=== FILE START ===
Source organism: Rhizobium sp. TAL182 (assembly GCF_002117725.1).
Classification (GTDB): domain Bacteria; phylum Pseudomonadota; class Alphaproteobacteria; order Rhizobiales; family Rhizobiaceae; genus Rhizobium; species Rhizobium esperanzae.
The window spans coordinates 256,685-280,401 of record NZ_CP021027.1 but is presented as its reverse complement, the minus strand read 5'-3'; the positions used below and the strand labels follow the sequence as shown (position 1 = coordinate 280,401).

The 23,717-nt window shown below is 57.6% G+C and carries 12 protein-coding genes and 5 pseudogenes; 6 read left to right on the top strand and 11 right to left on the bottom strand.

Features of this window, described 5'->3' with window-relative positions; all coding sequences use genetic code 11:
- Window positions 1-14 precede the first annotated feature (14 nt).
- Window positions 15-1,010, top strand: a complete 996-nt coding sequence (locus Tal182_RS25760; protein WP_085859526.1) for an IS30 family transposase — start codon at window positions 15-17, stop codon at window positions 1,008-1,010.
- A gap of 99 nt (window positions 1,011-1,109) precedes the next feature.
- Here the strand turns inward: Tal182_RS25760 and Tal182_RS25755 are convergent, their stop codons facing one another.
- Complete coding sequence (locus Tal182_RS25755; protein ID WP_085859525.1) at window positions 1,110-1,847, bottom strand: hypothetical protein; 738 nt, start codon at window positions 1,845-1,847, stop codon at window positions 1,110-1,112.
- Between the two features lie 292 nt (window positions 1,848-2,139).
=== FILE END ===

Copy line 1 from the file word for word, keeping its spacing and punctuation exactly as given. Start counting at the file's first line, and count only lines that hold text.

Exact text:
Source organism: Rhizobium sp. TAL182 (assembly GCF_002117725.1).